An investigation by CARICOM security investigative entity IMPACS turned up enough evidence to conclude that more than a dozen police officers had engaged in at least as many extra-judicial killings, following which the victims’ families and the accused officers were left in limbo.
The Trump administration and the European Union (EU) together condemned the slow pace of the national judicial response and Washington instituted sanctions against Saint Lucia under the 1997 Leahy Law, requiring ending US support for any police force or national army found to have engaged in extrajudicial killings.
The US sanctions resulted in years of Saint Lucia’s top police officers (including the Commissioner) unable to attend conferences abroad, the police force no longer receiving US financial or equipment assistance, the mainly US-armed Special Services Unit (SSU) unable to receive more guns or ammunition and the island’s Coast Guard vessels also virtually crippled for lack of spare parts needed urgently.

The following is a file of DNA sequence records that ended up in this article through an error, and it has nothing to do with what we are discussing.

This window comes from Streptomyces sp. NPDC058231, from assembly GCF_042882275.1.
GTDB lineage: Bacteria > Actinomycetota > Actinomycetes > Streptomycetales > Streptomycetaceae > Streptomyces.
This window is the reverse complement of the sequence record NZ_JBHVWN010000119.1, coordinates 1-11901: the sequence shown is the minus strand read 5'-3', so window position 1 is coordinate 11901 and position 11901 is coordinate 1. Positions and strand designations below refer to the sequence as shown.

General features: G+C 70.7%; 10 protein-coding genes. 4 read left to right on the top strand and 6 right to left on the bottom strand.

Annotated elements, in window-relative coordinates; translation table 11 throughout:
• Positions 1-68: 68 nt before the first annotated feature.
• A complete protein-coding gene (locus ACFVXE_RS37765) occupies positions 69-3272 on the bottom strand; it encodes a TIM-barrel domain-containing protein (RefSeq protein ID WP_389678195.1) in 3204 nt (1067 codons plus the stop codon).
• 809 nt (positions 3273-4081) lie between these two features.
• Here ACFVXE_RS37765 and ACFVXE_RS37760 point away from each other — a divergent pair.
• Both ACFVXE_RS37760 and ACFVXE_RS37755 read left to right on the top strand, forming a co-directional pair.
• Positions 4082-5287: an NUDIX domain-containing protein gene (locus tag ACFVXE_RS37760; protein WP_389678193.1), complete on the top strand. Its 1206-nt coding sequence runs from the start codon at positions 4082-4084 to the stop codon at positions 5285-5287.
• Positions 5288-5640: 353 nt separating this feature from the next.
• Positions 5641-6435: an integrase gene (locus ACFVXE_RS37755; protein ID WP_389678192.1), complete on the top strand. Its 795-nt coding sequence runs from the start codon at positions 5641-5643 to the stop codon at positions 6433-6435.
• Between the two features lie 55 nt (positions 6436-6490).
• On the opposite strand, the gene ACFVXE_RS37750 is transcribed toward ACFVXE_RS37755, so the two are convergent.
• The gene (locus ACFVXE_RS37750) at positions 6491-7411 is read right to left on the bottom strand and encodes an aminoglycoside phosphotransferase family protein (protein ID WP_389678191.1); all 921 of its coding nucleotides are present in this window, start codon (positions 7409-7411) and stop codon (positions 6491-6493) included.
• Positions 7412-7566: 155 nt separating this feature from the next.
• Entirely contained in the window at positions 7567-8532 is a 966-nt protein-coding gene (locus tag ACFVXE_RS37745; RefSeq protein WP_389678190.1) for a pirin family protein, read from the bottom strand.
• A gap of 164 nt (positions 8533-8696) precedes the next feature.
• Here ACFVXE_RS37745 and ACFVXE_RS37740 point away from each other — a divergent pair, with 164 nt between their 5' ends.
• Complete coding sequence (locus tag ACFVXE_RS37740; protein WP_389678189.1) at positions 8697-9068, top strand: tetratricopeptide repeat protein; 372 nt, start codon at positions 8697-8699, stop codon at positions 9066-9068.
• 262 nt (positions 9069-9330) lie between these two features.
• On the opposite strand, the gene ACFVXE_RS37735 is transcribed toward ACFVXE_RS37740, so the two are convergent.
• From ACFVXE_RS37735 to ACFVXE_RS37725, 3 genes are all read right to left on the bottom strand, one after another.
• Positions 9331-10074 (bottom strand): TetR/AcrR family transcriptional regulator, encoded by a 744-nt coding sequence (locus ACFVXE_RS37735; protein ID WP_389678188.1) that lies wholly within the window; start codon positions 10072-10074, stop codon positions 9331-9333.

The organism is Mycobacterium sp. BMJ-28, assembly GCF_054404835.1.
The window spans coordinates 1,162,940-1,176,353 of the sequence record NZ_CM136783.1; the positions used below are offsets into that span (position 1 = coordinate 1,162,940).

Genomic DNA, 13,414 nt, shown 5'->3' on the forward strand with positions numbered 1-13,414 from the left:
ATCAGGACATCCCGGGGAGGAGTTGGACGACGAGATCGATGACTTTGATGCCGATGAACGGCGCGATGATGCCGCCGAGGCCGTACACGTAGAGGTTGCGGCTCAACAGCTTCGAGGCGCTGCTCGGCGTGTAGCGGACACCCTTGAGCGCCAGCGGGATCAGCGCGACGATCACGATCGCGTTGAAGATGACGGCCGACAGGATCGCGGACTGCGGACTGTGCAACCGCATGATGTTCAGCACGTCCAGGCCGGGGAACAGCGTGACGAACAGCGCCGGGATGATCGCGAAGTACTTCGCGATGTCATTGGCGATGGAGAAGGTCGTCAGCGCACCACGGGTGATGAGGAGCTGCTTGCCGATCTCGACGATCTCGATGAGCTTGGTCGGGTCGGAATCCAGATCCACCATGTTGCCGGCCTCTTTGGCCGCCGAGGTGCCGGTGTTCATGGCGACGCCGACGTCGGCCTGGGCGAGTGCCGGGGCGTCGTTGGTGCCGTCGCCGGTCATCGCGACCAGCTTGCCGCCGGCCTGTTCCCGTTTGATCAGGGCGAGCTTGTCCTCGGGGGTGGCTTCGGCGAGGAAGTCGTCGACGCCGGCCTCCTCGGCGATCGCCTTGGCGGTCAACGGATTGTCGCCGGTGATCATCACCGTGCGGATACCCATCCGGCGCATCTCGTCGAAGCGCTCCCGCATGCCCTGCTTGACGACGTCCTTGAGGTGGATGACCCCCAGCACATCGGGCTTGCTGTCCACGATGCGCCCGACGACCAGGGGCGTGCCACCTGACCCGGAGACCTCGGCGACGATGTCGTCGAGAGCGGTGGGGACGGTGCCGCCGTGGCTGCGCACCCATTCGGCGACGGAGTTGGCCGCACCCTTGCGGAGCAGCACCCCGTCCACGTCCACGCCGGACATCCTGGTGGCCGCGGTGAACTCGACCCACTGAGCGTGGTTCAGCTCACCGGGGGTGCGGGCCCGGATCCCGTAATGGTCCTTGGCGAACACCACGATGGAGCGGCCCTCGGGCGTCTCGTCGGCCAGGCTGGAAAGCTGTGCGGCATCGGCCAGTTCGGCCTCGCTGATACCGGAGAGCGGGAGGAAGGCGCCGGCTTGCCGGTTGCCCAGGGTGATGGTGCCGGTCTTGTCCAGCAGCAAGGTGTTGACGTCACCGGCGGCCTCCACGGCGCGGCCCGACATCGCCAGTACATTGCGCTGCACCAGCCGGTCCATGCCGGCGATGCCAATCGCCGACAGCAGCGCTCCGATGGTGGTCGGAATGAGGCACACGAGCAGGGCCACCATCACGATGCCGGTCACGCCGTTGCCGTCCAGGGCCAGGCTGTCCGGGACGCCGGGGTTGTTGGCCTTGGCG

In 2022, Washington relaxed some sanctions against certain police departments to allow the island to combat evasive inter-island boat trips by persons evading COVID vaccines, but earlier this year it was announced that five of the police officers investigated were cleared for lack of evidence, which is unlikely to encourage a lifting of the US sanctions.
Members of the police force were also earlier accused by politicians of profitably returning illegal weapons to the streets after having been submitted in a guns-for-cash amnesty that also fell victim to politics and regime change.
In the past decade, fighting crime has been weaponised by Caribbean politicians in the fight for votes, while the armed gangs have multiplied, strengthened by untold numbers of “deportees” sent to the region by the Obama and Trump administrations, worsened by extended gang warfare and continuing proliferation of more illegal weapons.
The sophistry of today’s multinational inter-island criminal operations has also resulted in the gangs having access to more deadly weapons than the police, which some gunmen don’t even hide, displaying their hardware on social media platforms, whether firing bullets at parties or simply showing-off.